Friday, 8 July 2011

Healthy eating

The Old Bat does her very best to see that we eat a balanced diet. Breakfast consists of a bowl of cereal plus, for her Ladyship, a banana. I do like plenty of full cream milk (none of this skimmed or even semi-skimmed for us) and I will admit to being fairly liberal with the sugar on my cereal. However, I take little sugar otherwise: none in tea and just one teaspoon in coffee. Lunch is usually a couple of bread rolls (home made) with cheese, eggs, tuna, salmon or cold meat. For dinner we will eat a variety of meat or fish with, usually, two vegetables as well as potatoes (never chips). Very rarely do we eat fried food. Dessert is often fresh fruit.

A book I read recently made me wonder just how housewives coped during the Second World War. With food rationing so strict and some foods only occasionally available it must have been almost impossible to plan any sort of a menu more than ten minutes or so in advance. I have heard that the wartime diet was actually healthier than that of many people today but I have to wonder. By the end of the war, the weekly ration per person was:

Bacon and ham - 4 oz
Other meat to the value of 1s 2d, which bought just over 1 lb.
Tea - 2 oz
Sugar - 8 oz
Cheese - 2 oz (it had for a time been only 1 oz)
Butter - 2 oz
Margarine - 4 oz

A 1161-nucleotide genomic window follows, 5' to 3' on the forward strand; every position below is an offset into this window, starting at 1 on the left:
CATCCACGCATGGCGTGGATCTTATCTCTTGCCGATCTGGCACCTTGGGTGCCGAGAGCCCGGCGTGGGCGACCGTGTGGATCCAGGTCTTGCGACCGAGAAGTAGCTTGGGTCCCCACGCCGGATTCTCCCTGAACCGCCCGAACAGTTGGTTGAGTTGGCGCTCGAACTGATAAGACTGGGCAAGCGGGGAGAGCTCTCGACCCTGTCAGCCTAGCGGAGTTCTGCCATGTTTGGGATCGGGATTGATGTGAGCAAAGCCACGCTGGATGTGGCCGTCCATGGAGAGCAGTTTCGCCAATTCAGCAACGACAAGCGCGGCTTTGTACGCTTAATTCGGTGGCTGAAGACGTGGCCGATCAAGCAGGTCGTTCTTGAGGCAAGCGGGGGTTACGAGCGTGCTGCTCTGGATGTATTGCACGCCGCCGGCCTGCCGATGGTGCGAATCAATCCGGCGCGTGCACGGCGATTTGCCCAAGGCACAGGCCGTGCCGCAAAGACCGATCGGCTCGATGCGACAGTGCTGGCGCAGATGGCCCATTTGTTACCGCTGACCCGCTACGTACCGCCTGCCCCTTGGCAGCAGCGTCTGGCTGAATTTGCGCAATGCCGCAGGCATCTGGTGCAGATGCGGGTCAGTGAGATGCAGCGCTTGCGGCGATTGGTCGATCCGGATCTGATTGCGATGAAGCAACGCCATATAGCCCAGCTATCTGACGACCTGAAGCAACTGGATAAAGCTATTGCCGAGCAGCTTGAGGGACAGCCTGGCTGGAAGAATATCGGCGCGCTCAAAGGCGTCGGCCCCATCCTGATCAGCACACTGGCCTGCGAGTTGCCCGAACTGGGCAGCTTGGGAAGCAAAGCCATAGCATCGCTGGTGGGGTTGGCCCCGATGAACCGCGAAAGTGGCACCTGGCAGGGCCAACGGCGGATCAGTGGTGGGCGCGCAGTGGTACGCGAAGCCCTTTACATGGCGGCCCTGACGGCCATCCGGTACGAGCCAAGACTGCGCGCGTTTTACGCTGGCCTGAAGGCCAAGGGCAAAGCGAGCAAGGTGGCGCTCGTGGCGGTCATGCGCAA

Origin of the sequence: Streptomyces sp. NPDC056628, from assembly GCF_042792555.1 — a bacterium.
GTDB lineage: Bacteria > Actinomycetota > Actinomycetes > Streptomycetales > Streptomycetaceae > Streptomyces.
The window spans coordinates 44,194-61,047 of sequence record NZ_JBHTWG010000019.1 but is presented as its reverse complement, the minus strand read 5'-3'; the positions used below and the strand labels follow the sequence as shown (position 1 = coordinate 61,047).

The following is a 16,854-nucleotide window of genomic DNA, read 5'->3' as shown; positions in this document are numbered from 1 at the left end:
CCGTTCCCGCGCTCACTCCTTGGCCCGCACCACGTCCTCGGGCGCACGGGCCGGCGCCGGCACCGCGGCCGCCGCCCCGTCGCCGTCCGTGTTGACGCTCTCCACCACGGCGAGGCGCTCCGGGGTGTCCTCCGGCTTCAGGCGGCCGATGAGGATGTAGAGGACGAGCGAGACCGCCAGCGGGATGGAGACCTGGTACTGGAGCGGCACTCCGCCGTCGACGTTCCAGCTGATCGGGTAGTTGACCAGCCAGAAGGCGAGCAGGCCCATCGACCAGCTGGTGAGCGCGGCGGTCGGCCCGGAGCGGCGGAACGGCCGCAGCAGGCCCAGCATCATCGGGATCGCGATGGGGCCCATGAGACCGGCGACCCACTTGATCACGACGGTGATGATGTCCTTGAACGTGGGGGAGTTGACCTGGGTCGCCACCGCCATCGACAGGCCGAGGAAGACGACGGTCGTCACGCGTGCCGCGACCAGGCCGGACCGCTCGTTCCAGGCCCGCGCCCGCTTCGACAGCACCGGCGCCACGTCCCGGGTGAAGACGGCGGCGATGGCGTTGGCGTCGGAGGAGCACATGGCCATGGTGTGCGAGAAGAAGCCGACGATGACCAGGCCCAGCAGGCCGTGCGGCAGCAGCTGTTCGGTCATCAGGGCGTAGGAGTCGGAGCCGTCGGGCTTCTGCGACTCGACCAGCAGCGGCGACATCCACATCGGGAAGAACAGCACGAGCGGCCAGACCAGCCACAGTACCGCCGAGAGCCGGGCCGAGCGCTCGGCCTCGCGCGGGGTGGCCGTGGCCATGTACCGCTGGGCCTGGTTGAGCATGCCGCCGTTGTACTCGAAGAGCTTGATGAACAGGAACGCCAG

Lard - 2 oz
Preserves, eg jam - 8 oz per month
Eggs - 1 per week when available, otherwise 1 packet egg powder per month (made 12 "eggs")
Milk - 3 pints, plus 1 tin milk powder (equivalent to 8 pints) every eight weeks

It was only after the war that bread and potatoes were rationed which must have been particularly gruelling. Of course, many fruits virtually disappeared during the war; oranges, bananas, lemons, pineapples, peaches etc being rarely found.

Which reminds me of the first orange I ever saw. It must have been about 1947, when I was 5. I was in hospital to have my tonsils removed and I, along with another boy a few years older than me, was in a ward of mainly elderly men. One of the nurses took pity on us youngsters and gave us each an orange. Never having seen one before, I didn't know what to do with this strange object but the boy in the next bed knew. He showed me how to bite a hole in the skin and suck out the juice inside before eating the pulp. I thoroughly enjoyed my first taste of this exotic fruit, but the nurse wasn't happy. She had intended us just to play with the fruit as if with a ball!

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